To effectively shade the target-shade area, louver depth and cross-sectional orientation should create a continuous projection surface over the target-shade area. Given a louver depth that satisfies the structural design constraints, cross-sections are initially oriented vertically along the form found grid lines. This configuration is structurally optimal but not shading functional as harmful UV radiation can go through the openings between the louvers on to the target-shade area. The process can be performed on an entire louver row at a time (bolded in (a) below) facilitating construction as the entire louver row can be made out of planar sheet material. If desired, each louver can be individually adjusted. In (b) and (c) below, only solar vectors to one point on the target-shade area are shown, when in reality the process must be considered for a sufficient amount of points on the target-shade area to adequately approximate it. The first louver row is adjusted so that the first critical ray that reaches the target-shade area is blocked. This change in orientation is represented by an initial configuration (empty black louver outline) and a rotated configuration (solid black louver) in (b). The total angle range encompassed by all critical solar vectors is denoted α in (b) and (c). The second louver row is then adjusted to block all remaining rays between the first and second rows, only if they are within the global α range (see (c)). If there are critical rays between the two rows that are not blocked by adjusting the orientation of the second louver row, both the first and the second are re-adjusted. The process continues until all louvers rows are oriented, continuously ensuring that different louver rows will not intersect one another.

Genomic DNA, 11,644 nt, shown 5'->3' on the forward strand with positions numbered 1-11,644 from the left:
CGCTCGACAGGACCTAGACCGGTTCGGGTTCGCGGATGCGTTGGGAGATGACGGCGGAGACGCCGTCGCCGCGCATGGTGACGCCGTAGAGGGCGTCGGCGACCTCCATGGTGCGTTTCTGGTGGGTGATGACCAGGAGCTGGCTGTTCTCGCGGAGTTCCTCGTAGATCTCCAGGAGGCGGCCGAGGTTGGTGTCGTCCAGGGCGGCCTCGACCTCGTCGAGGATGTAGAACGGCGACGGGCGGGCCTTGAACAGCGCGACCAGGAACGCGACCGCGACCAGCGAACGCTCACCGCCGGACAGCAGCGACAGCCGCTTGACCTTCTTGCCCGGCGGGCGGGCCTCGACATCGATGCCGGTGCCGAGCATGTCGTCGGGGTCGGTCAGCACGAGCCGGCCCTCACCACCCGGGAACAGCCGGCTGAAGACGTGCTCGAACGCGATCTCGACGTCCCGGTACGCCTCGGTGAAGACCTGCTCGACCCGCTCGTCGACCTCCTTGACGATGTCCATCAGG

Figure 9
© Matthew Horner 2014